GONE WITH THE WINDLASS
Last time I was out on the boat – a Fairline Phantom 50 – it struck me whether I should be concerned about the strain on my electric windlass when retrieving the anchor. Is it okay to haul the whole lot in one go or does that put too much strain on the motor and risk damage? Michael Crowley It depends on the age of the windlass but a modern one should be able to handle hauling the anchor and chain up in one go, especially if you’re anchoring in shallows and don’t need to retrieve a couple of hundred feet of chain and run the motor for an extended period of time.
It’s worth trying to make the work as easy as possible for the windlass by keeping the boat straight and to make the angle as kind as possible. If the chain is at an angle, then the windlass will have to fight against the weight of the boat, adding unnecessary strain on the motor. Send a crew member to the bow and get them to send signals to the helm so the skipper can align the boat in the best position to give the chain the easiest ride back into the roller. Use your ears, too – it’s usually quite easy to hear when the motor is straining and at that point, you can ease off for a second or two to let it recover.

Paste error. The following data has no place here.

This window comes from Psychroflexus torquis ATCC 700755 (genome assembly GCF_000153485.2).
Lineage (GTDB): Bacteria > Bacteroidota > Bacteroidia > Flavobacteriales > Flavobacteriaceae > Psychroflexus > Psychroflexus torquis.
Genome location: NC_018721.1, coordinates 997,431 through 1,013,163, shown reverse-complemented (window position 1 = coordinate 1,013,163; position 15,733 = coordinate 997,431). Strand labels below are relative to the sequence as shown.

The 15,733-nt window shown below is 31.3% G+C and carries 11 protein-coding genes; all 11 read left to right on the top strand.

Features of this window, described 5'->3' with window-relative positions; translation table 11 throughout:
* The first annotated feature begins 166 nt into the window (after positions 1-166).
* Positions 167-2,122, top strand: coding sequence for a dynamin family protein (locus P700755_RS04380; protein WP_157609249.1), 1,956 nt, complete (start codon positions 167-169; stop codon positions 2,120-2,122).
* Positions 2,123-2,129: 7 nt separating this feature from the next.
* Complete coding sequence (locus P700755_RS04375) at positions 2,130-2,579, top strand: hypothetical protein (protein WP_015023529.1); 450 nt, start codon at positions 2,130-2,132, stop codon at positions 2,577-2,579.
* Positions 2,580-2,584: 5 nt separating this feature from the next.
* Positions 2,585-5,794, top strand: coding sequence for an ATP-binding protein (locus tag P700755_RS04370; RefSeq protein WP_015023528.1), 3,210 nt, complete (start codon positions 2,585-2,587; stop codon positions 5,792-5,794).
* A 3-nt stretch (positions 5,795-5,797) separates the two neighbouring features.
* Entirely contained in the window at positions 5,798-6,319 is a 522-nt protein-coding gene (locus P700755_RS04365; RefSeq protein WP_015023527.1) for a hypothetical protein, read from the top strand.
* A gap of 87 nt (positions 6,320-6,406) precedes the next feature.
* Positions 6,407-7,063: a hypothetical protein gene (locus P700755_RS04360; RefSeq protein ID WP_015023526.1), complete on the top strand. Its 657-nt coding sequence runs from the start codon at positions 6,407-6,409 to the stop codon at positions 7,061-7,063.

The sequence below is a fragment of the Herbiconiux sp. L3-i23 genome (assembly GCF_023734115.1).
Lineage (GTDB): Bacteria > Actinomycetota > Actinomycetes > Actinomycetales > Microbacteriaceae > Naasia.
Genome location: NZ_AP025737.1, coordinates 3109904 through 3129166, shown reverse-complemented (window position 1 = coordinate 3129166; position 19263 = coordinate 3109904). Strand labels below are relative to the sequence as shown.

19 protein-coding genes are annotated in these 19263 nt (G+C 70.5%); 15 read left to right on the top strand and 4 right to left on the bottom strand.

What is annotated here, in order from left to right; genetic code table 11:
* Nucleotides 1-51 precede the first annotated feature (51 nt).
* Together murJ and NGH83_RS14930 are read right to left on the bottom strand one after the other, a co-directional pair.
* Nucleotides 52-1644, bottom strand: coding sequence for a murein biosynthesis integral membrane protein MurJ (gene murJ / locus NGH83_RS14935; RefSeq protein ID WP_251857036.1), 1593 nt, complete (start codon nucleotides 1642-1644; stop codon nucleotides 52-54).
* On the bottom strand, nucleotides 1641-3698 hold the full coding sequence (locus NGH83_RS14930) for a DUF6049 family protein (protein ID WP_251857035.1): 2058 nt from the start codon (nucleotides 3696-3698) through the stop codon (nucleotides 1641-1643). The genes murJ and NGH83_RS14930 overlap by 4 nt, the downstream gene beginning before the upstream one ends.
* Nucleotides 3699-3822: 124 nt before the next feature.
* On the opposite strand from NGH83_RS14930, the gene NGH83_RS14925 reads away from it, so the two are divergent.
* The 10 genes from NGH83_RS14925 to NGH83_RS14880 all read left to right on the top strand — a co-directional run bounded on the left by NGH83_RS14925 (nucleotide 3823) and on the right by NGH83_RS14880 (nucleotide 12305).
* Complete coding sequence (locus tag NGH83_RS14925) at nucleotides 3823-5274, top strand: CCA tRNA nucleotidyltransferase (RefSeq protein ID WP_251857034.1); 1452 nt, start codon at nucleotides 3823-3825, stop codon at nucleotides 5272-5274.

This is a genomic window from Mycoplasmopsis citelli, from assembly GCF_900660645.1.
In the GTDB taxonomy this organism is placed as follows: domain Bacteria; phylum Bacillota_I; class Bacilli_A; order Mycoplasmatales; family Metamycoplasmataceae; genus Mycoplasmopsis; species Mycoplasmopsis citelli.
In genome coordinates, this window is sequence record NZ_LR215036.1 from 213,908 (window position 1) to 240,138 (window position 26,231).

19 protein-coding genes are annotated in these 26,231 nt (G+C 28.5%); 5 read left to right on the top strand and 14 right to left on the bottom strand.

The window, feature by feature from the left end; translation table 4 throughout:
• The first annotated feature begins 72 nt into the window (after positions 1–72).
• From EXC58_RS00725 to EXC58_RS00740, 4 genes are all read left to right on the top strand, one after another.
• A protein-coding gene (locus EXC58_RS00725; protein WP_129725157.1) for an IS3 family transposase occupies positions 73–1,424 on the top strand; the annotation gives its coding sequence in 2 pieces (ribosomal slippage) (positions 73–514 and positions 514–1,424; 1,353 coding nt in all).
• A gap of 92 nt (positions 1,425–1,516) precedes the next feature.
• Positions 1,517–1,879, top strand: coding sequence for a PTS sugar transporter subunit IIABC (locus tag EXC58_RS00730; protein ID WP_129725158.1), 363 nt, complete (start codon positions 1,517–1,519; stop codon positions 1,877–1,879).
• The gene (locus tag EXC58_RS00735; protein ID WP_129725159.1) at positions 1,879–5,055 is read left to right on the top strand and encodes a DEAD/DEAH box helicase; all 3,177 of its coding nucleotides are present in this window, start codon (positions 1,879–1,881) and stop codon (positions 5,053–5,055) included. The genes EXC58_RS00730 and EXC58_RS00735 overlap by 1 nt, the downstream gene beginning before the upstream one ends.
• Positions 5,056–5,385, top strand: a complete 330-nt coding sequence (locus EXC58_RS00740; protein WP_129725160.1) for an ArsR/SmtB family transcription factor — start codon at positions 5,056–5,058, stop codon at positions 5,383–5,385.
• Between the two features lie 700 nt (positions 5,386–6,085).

If you’re hauling a lot of chain then it’s helpful to do it in bursts to stop the motor running for extended periods, or you could haul half and give the motor a rest before completing the job. Use your judgement – if the motor is warm to the touch, give it a rest for a minute and continue. Jack Haines
UP THE CREEK
I have a 75ft motor boat based in the south of France. I love the area but have recently been questioned by a number of ports, and in one case turned away, due to the limited capacity of my boat’s black water tank. Despite assurances that the tank is big enough for our needs and that I would never discharge it overboard until we were well offshore, some harbour authorities still aren’t satisfied. Do I have to find space for a bigger black water tank or is there another solution? Daniel Bourdon One solution would be to fit a small sewage treatment plant. This gets around the whole issue of having to store your waste on board until your next offshore cruise and should satisfy even the most stringent port authorities. Tecnicomar make a very neat little plant called an Ecomar 20 which can process up to 2,000 litres a day. It’s smaller than a household washing machine, connects directly to your existing black tank and takes care of the whole process of treating and flushing your tanks automatically. All you need to do is top it up with hydrogen peroxide from time to time. Aquamare are the UK dealers for Tecnicomar and have already fitted Ecomar 20s to a number of similar boats in the area. Visit www.aquamare.co.uk or call them on +44 (0)1752 604603. Hugo